Sheraton General Manager Kelly Sanders got the idea for Kai Market after a visit to Hawaii’s Plantation Village in Waipahu. Trips to the Bishop Museum and Maui sugar cane fields followed.
Working with the Hawaii Farm Bureau and Armstrong Produce, Sheraton helped persuade the state Legislature to enact Act 9 this year. The law established a Department of Agriculture pilot program to encourage farmers to form ag cooperatives with hotels and restaurants and to develop a safe food-certification process.
Sanders said only 10 percent of Hawaii’s approximately 300 farmers are certified for farm-to-plate sales. A $140,000 appropriation in Act 9 will help other farmers get certification.
A meeting at the State Capitol last Thursday drew testimony from dozens of people concerned about how planned layoffs of more than 50 state agricultural inspectors will impact Hawaii’s export industry.
A few testimonies came from specialists and elected officials–Hilo Mayor Billy Kenoi called the move a “serious mistake.” Most comments came from small-business owners from the neighbor islands who, in language ranging from anger to desperation, expressed alarm about what the cuts will do to their livelihoods.
A national panel criticizes the USDA’s scientific research on the light brown apple moth but affirms the agency’s power to start another round of aerial spraying.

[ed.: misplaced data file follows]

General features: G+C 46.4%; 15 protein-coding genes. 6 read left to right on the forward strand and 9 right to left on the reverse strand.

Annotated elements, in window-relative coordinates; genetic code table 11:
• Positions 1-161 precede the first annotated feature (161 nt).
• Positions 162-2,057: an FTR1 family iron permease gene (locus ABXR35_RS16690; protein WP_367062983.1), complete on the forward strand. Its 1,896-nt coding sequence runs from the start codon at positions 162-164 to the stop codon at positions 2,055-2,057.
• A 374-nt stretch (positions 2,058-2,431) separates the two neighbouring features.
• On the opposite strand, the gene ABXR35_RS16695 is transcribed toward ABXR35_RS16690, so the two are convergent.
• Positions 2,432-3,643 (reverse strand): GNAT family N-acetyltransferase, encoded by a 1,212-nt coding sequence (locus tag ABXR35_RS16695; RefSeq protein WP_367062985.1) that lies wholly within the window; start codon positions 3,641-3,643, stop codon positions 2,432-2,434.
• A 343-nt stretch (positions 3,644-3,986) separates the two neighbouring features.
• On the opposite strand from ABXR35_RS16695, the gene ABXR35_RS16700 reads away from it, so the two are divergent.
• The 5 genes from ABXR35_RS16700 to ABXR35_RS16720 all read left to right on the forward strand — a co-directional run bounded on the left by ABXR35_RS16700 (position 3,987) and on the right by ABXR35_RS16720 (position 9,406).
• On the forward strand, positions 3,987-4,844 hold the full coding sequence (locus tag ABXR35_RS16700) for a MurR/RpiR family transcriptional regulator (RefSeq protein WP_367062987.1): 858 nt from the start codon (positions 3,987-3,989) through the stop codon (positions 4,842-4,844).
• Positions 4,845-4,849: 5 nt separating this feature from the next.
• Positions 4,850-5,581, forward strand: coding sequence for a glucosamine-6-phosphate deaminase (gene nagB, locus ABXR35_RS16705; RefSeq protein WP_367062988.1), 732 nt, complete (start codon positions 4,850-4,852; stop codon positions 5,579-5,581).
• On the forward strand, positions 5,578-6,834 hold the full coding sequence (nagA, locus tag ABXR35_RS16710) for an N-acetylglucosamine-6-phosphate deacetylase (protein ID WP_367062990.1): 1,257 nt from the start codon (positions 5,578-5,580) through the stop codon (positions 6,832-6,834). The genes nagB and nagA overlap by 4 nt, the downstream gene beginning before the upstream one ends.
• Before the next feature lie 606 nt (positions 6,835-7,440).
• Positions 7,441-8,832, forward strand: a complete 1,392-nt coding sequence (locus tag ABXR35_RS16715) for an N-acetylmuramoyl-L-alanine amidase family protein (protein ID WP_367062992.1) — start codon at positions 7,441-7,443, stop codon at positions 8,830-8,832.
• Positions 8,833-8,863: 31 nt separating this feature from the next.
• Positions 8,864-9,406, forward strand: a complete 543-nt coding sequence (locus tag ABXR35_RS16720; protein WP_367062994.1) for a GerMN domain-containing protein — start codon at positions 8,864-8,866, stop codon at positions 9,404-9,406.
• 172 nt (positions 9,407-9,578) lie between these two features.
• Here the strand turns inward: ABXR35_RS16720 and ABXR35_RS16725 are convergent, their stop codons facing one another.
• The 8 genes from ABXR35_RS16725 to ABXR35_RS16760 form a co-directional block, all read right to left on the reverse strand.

As expected, a panel from the National Academy of Sciences said on Monday that the government has the legal authority to embark on a massive new eradication effort against the light brown apple moth, thereby opening the door for another round of aerial pesticide spraying. But the panel also criticized the United States Department of Agriculture for engaging in shoddy science to substantiate its war on the moth.
The 21-page report came in response to petitions submitted by opponents of the government’s extermination plans. They had asked the USDA to reclassify the light brown apple moth from being a major pest to one that could be easily controlled by farmers. Such a move would have prohibited aerial spraying or other major eradication efforts that the government is now planning.
Opponents believe the USDA and state officials have severely overstated the threats posed by the moth, and have noted that it has lived for more than one hundred years in Australia, New Zealand, and Hawaii without causing serious, sustained damage to crops or native plants and trees. The USDA, nonetheless, believes the moth will destroy large swaths of cropland throughout California and much of the southern United States. The agency also considers it a serious threat to native redwood and pine forests.